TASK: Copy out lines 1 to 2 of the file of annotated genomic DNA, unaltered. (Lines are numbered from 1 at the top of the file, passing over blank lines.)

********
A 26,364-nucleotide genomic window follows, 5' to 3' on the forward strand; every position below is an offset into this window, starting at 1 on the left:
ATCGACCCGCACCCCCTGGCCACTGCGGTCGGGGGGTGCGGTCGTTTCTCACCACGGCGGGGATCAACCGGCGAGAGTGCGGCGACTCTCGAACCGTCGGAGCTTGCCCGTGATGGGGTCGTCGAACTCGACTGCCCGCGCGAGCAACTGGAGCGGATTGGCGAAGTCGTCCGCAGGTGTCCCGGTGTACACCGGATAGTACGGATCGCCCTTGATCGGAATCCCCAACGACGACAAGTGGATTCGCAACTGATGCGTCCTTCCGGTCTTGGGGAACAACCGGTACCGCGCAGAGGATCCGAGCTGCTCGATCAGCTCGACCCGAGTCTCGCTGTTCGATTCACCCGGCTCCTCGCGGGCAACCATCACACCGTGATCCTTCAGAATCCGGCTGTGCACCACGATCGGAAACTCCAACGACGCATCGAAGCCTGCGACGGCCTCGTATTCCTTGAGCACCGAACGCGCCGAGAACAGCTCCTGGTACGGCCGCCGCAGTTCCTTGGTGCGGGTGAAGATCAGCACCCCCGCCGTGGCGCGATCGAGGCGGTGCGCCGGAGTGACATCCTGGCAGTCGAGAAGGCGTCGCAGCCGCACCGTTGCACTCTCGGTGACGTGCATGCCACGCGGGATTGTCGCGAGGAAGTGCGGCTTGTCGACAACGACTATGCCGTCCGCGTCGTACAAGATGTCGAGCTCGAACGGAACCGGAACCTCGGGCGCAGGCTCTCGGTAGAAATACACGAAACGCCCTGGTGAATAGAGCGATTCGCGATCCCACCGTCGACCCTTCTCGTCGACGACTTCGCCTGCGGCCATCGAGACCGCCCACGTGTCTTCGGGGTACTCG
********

A 26,364-nucleotide genomic window follows, 5' to 3' on the forward strand; every position below is an offset into this window, starting at 1 on the left:
ATCGACCCGCACCCCCTGGCCACTGCGGTCGGGGGGTGCGGTCGTTTCTCACCACGGCGGGGATCAACCGGCGAGAGTGCGGCGACTCTCGAACCGTCGGAGCTTGCCCGTGATGGGGTCGTCGAACTCGACTGCCCGCGCGAGCAACTGGAGCGGATTGGCGAAGTCGTCCGCAGGTGTCCCGGTGTACACCGGATAGTACGGATCGCCCTTGATCGGAATCCCCAACGACGACAAGTGGATTCGCAACTGATGCGTCCTTCCGGTCTTGGGGAACAACCGGTACCGCGCAGAGGATCCGAGCTGCTCGATCAGCTCGACCCGAGTCTCGCTGTTCGATTCACCCGGCTCCTCGCGGGCAACCATCACACCGTGATCCTTCAGAATCCGGCTGTGCACCACGATCGGAAACTCCAACGACGCATCGAAGCCTGCGACGGCCTCGTATTCCTTGAGCACCGAACGCGCCGAGAACAGCTCCTGGTACGGCCGCCGCAGTTCCTTGGTGCGGGTGAAGATCAGCACCCCCGCCGTGGCGCGATCGAGGCGGTGCGCCGGAGTGACATCCTGGCAGTCGAGAAGGCGTCGCAGCCGCACCGTTGCACTCTCGGTGACGTGCATGCCACGCGGGATTGTCGCGAGGAAGTGCGGCTTGTCGACAACGACTATGCCGTCCGCGTCGTACAAGATGTCGAGCTCGAACGGAACCGGAACCTCGGGCGCAGGCTCTCGGTAGAAATACACGAAACGCCCTGGTGAATAGAGCGATTCGCGATCCCACCGTCGACCCTTCTCGTCGACGACTTCGCCTGCGGCCATCGAGACCGCCCACGTGTCTTCGGGGTACTCG